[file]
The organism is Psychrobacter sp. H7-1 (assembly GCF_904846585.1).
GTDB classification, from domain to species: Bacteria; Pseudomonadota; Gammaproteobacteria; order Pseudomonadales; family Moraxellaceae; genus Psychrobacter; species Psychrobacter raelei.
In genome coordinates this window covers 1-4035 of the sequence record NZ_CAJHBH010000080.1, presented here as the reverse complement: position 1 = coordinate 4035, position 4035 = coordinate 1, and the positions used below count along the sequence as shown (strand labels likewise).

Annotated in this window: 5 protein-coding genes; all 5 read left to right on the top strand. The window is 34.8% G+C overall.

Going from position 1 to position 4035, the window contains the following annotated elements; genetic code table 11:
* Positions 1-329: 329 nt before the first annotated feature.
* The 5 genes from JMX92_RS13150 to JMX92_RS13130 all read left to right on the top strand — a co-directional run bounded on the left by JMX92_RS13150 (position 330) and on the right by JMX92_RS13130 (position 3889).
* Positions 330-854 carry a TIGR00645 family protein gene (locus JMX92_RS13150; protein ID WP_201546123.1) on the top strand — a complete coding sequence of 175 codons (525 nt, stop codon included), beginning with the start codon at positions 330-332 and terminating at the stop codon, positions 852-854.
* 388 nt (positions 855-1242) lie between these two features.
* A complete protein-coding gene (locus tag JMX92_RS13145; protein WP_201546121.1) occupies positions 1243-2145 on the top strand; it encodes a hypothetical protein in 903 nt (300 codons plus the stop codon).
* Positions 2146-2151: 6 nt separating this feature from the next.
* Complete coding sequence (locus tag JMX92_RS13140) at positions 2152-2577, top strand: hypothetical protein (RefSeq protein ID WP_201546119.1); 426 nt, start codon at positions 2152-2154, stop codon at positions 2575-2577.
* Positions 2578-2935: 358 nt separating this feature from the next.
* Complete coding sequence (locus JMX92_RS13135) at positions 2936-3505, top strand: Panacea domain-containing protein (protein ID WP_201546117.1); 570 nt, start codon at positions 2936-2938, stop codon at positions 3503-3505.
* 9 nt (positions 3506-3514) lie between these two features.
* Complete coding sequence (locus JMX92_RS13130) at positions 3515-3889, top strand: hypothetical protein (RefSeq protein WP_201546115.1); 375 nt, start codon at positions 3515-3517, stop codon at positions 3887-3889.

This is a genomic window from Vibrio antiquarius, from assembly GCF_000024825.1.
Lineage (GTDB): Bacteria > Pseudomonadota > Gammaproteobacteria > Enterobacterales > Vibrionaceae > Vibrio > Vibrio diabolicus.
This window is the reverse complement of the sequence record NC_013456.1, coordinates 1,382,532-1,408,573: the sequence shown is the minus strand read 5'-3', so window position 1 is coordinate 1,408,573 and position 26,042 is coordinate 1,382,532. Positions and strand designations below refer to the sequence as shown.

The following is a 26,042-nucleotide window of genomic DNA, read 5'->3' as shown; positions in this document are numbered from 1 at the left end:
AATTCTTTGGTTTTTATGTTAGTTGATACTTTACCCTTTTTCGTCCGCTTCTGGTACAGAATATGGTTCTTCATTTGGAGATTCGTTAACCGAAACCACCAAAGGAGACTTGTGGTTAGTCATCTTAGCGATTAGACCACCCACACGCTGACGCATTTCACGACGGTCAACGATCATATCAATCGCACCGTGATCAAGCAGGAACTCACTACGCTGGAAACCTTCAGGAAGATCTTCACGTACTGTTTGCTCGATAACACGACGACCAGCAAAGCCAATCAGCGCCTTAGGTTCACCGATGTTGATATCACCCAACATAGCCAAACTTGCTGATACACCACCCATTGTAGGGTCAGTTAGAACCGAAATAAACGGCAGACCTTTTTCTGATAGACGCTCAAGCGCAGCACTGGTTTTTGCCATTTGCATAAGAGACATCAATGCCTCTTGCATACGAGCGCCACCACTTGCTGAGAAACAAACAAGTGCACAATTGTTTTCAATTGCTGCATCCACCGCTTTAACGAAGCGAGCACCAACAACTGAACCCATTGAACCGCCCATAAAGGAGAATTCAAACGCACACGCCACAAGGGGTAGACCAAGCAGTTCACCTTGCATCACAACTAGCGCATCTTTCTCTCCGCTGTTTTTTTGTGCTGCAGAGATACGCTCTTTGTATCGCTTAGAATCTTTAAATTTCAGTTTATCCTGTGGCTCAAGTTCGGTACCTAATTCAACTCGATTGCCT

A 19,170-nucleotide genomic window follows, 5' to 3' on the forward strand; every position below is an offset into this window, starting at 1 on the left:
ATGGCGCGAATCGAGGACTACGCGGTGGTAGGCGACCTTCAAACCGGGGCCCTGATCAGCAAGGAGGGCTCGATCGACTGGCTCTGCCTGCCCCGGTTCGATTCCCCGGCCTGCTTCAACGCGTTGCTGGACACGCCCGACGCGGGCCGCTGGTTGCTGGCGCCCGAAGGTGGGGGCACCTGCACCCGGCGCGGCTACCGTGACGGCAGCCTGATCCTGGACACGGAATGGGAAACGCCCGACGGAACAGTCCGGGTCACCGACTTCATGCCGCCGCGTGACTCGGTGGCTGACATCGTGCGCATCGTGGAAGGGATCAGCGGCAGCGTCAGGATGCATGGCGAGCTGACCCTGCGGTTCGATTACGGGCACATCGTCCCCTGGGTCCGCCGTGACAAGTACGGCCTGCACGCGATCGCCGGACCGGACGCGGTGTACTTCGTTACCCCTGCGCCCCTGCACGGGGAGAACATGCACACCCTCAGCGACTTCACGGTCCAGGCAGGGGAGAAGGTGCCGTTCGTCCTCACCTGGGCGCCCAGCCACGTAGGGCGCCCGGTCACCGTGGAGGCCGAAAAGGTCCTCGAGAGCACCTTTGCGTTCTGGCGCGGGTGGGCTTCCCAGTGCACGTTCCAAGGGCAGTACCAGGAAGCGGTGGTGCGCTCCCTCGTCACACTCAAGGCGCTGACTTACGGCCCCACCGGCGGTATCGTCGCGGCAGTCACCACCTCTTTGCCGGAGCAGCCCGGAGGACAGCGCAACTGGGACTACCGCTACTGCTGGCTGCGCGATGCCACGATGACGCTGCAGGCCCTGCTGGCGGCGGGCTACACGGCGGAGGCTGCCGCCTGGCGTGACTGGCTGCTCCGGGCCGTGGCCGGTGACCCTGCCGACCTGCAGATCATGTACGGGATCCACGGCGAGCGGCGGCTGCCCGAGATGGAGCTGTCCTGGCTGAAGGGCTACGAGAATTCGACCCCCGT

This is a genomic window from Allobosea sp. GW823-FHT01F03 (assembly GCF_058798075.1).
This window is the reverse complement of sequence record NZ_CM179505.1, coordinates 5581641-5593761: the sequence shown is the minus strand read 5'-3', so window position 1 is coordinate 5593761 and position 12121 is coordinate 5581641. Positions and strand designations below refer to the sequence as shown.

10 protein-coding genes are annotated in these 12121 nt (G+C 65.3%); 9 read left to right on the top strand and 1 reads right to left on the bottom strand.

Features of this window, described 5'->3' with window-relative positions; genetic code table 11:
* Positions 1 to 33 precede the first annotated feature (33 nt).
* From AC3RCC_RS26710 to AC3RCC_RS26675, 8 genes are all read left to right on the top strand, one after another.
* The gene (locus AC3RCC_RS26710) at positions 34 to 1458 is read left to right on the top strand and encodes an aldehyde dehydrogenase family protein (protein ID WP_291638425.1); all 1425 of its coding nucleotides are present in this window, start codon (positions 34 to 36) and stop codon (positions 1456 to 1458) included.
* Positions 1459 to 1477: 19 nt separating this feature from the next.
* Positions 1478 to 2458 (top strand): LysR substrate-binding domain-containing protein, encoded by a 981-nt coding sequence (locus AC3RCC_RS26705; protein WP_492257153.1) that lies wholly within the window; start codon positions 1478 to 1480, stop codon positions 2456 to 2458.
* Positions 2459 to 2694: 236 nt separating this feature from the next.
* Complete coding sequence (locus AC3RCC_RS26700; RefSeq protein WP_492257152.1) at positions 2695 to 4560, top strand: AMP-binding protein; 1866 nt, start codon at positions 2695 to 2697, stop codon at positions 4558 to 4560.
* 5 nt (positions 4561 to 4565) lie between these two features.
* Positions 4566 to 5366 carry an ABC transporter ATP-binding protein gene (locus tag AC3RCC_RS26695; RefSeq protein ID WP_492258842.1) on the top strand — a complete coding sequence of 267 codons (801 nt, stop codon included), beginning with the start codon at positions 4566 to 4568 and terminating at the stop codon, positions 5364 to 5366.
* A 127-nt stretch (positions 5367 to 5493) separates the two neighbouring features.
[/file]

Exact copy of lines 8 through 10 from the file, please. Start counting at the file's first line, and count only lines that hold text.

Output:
* Positions 330-854 carry a TIGR00645 family protein gene (locus JMX92_RS13150; protein ID WP_201546123.1) on the top strand — a complete coding sequence of 175 codons (525 nt, stop codon included), beginning with the start codon at positions 330-332 and terminating at the stop codon, positions 852-854.
* 388 nt (positions 855-1242) lie between these two features.
* A complete protein-coding gene (locus tag JMX92_RS13145; protein WP_201546121.1) occupies positions 1243-2145 on the top strand; it encodes a hypothetical protein in 903 nt (300 codons plus the stop codon).